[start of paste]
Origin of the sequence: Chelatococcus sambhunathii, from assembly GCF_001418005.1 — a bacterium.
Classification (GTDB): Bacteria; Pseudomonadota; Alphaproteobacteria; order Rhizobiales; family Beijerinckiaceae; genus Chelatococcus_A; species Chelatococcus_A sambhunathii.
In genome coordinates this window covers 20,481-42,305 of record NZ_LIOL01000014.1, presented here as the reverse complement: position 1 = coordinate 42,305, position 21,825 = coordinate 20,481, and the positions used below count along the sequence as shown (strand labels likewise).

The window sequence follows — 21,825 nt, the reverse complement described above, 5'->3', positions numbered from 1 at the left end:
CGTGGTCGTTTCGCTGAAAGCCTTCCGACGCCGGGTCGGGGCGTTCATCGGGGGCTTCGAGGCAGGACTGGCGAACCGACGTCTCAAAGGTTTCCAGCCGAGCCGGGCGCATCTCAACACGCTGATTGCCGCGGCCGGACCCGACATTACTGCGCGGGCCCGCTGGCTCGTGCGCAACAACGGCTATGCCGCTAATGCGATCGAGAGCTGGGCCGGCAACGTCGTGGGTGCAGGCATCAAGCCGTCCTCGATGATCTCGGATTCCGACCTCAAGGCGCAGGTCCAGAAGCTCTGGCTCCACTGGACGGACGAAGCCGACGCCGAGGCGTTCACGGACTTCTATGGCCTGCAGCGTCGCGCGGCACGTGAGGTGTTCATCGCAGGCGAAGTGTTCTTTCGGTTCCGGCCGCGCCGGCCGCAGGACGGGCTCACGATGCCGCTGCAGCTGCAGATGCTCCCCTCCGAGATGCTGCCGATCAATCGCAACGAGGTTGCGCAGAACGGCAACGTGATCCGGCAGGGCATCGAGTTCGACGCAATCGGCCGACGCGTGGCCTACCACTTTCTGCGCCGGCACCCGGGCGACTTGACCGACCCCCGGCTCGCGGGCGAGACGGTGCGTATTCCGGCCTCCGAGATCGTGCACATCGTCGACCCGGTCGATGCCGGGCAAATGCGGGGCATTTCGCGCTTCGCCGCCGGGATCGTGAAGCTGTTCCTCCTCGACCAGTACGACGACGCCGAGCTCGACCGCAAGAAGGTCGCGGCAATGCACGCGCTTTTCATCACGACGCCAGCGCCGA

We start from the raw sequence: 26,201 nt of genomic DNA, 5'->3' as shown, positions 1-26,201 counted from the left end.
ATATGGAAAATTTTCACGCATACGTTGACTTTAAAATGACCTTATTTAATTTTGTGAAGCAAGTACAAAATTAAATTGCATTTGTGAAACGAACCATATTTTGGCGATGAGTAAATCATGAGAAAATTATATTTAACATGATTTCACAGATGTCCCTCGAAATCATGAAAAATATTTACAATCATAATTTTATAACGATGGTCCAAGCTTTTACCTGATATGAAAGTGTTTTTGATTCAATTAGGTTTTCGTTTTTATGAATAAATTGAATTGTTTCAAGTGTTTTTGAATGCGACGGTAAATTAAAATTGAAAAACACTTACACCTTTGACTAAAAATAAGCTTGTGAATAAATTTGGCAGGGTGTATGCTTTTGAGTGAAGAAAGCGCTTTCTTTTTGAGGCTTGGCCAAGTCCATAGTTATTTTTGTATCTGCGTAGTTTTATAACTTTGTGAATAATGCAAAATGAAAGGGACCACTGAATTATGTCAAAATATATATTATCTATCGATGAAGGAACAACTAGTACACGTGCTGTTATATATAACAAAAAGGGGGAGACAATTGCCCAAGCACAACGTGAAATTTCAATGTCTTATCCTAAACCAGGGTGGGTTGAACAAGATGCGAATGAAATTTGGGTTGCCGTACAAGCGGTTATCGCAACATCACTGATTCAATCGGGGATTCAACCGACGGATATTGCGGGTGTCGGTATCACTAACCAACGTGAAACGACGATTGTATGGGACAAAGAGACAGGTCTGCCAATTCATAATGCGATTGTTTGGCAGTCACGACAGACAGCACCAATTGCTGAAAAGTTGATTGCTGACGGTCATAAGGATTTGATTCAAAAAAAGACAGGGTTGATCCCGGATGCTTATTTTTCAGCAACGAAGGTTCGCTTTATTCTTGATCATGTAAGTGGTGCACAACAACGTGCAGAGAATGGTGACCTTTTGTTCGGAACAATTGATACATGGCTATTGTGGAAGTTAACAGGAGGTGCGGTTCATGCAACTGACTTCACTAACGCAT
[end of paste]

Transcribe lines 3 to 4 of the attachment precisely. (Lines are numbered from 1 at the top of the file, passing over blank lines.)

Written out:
In genome coordinates this window covers 20,481-42,305 of record NZ_LIOL01000014.1, presented here as the reverse complement: position 1 = coordinate 42,305, position 21,825 = coordinate 20,481, and the positions used below count along the sequence as shown (strand labels likewise).

The window sequence follows — 21,825 nt, the reverse complement described above, 5'->3', positions numbered from 1 at the left end: